Report on Kilauea (United States) — 13 August-19 August 2014
Smithsonian / US Geological Survey Weekly Volcanic Activity Report,
13 August-19 August 2014
Managing Editor: Sally Kuhn Sennert
Please cite this report as:
Global Volcanism Program, 2014. Report on Kilauea (United States). In: Sennert, S K (ed.), Weekly Volcanic Activity Report, 13 August-19 August 2014. Smithsonian Institution and US Geological Survey.
19.421°N, 155.287°W; summit elev. 1222 m
All times are local (unless otherwise noted)
During 13-19 August HVO reported that the circulating lava lake occasionally rose and fell in the deep pit within Kilauea's Halema'uma'u Crater. Gas emissions remained elevated. The plume from the vent continued to deposit variable amounts of ash, spatter, and Pele's hair onto nearby areas; smaller particles may have been dropped several kilometers away. On 15-18 August glow was visible during the night above outgassing pits on the northeast, south, and southeast edges of Pu`u `O`o's crater floor and at skylights along the June 27th flow lava tube. On 12 August these pits at the edges of the crater floor were identified in an overflight. The June 27th flow continued to advance into forest NE of Pu`u `O`o. The tube-fed flow slowed and widened over several days, and its distal tip was 9.4 km from the vent (straight-line distance) on 18 August. The flow also hosted a broad area of lava flow breakouts mid-way along its length that reached the forest about 5 km NE of the vent, on the N side of the current flow.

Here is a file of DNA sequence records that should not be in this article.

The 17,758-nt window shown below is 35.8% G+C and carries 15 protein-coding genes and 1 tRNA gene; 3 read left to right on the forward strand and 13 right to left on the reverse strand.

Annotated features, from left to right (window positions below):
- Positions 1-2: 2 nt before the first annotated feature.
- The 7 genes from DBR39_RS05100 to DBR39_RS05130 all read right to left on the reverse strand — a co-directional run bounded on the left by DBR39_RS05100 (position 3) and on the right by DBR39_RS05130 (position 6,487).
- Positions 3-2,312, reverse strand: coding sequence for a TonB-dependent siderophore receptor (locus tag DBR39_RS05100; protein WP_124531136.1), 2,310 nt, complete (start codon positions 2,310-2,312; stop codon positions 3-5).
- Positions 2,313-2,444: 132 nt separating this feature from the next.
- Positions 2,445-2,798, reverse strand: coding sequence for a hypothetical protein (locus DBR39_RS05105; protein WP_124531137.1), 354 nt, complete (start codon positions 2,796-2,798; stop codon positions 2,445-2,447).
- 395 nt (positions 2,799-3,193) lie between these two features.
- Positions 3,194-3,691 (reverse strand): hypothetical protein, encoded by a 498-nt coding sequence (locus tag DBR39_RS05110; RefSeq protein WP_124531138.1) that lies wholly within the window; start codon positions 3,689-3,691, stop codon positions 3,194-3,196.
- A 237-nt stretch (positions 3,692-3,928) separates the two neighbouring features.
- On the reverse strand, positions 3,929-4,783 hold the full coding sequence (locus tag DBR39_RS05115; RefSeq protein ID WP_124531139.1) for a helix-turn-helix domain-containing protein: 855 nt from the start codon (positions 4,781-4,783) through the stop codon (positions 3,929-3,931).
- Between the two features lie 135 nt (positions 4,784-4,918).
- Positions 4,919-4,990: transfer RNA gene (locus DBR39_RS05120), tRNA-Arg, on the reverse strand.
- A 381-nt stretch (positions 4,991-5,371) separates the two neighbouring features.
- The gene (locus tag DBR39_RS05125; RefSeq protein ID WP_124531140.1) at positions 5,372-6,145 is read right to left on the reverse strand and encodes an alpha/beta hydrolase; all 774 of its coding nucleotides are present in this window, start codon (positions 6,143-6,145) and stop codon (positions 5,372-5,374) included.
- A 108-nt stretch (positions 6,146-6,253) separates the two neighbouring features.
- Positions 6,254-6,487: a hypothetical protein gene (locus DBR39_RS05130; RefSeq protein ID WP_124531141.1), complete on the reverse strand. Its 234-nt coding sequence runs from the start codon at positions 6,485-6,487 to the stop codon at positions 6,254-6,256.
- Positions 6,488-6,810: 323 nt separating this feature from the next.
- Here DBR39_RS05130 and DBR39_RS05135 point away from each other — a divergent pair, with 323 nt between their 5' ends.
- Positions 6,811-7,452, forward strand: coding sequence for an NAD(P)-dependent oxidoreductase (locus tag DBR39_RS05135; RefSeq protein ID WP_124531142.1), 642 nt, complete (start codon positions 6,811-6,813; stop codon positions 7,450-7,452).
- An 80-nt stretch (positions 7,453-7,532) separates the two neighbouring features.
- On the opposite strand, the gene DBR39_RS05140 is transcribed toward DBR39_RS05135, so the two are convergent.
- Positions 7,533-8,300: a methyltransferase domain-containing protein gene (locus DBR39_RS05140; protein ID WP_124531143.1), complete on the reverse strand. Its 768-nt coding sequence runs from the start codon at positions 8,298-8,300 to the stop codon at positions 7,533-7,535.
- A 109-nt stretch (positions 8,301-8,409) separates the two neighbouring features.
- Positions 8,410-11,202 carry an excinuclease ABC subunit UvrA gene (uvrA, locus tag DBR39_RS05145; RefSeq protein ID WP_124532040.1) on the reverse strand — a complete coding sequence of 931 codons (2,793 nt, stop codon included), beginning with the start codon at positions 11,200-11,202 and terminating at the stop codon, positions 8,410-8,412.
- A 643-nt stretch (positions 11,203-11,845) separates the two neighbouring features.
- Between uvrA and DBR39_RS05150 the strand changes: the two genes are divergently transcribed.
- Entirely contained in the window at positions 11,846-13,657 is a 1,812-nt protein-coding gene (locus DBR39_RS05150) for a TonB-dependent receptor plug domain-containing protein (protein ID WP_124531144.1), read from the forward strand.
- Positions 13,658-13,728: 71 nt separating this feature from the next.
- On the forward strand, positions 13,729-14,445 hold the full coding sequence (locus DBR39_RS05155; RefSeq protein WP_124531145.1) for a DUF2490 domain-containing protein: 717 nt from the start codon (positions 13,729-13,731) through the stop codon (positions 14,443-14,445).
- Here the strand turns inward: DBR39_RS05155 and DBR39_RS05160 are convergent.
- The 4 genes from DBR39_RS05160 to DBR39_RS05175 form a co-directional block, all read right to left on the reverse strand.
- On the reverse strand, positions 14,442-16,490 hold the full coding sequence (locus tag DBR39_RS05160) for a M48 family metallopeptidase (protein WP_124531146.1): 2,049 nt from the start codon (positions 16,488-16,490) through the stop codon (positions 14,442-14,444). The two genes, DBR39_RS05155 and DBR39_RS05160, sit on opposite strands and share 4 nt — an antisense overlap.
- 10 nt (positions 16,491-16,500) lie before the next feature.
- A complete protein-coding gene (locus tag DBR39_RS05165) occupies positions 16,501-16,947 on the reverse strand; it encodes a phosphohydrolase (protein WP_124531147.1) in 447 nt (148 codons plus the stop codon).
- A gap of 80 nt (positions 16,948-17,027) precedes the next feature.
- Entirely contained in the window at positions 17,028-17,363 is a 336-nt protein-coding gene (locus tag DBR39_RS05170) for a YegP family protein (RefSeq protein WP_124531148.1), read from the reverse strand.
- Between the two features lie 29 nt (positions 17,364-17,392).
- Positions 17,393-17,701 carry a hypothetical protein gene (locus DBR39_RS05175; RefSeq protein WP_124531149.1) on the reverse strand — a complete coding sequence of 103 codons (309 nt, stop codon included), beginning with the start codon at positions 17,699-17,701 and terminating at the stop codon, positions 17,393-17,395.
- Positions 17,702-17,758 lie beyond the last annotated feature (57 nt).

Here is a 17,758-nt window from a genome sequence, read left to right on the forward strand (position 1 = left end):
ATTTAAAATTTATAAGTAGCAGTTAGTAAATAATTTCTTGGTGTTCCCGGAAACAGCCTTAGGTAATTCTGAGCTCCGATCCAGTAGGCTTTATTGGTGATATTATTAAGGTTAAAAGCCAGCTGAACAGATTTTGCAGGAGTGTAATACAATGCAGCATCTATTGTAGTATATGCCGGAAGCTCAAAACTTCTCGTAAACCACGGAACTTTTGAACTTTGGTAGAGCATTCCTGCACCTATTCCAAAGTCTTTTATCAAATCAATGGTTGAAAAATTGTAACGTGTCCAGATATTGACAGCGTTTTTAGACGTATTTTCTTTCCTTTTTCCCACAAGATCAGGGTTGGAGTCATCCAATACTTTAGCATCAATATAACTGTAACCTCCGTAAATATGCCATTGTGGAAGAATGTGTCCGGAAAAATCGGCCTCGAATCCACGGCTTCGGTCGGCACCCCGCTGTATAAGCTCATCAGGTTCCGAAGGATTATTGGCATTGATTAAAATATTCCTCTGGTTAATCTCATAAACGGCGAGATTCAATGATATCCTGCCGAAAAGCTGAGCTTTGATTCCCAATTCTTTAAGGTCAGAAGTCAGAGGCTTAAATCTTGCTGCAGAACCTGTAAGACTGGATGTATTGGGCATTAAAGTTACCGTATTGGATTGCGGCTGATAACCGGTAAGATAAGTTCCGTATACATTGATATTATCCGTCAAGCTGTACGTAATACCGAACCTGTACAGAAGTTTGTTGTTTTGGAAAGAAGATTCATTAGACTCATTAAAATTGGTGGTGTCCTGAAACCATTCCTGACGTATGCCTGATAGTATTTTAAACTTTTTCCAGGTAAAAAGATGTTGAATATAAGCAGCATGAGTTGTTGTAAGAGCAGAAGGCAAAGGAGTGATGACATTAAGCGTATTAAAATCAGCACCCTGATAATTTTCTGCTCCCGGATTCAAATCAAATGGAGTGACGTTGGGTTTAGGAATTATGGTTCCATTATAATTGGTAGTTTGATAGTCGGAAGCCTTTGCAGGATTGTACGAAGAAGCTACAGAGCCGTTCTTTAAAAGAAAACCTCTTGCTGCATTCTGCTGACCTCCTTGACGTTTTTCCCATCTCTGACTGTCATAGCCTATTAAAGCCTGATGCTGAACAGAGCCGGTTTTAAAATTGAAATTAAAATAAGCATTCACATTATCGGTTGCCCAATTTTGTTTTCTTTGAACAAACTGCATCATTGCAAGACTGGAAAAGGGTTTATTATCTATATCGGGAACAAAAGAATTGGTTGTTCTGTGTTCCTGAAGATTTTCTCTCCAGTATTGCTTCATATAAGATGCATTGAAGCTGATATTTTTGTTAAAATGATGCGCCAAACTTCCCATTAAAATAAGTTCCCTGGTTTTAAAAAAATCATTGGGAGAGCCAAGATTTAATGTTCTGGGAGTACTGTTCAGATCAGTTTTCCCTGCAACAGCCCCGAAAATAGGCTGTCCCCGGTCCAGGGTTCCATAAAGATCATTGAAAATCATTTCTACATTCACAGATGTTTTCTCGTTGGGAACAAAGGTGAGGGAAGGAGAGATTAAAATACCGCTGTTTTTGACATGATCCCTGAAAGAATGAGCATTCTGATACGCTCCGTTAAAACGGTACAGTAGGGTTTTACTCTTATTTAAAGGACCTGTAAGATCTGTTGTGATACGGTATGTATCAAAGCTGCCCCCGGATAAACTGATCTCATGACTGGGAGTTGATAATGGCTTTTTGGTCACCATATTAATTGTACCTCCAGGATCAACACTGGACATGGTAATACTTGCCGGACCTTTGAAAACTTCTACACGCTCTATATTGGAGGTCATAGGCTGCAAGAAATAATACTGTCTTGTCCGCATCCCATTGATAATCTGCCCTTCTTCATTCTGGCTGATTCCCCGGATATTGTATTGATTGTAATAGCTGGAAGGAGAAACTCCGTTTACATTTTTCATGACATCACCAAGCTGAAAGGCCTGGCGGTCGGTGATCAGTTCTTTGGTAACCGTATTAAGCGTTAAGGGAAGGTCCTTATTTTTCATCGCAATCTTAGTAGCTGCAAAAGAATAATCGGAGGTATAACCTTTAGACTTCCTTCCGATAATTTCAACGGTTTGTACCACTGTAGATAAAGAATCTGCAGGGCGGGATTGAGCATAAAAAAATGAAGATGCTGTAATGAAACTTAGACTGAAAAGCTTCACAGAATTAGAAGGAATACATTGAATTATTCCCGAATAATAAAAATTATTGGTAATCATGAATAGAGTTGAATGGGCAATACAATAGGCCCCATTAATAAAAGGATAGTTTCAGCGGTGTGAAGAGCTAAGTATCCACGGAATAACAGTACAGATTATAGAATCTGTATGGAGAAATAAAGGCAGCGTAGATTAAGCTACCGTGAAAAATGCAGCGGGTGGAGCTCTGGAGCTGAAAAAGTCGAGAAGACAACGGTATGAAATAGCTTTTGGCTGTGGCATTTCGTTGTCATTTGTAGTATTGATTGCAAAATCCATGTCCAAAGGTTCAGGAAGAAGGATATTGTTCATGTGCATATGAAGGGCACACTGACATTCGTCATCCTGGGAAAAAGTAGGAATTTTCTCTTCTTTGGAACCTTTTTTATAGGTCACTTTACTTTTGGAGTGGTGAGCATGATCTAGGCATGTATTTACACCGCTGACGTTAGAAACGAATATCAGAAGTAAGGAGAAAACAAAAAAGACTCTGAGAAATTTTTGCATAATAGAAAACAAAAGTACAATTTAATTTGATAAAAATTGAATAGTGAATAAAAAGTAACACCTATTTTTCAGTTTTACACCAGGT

Geological Summary. Kilauea overlaps the E flank of the massive Mauna Loa shield volcano in the island of Hawaii. Eruptions are prominent in Polynesian legends; written documentation since 1820 records frequent summit and flank lava flow eruptions interspersed with periods of long-term lava lake activity at Halemaumau crater in the summit caldera until 1924. The 3 x 5 km caldera was formed in several stages about 1,500 years ago and during the 18th century; eruptions have also originated from the lengthy East and Southwest rift zones, which extend to the ocean in both directions. About 90% of the surface of the basaltic shield volcano is formed of lava flows less than about 1,100 years old; 70% of the surface is younger than 600 years. The long-term eruption from the East rift zone between 1983 and 2018 produced lava flows covering more than 100 km2, destroyed hundreds of houses, and added new coastline.
Source: US Geological Survey Hawaiian Volcano Observatory (HVO)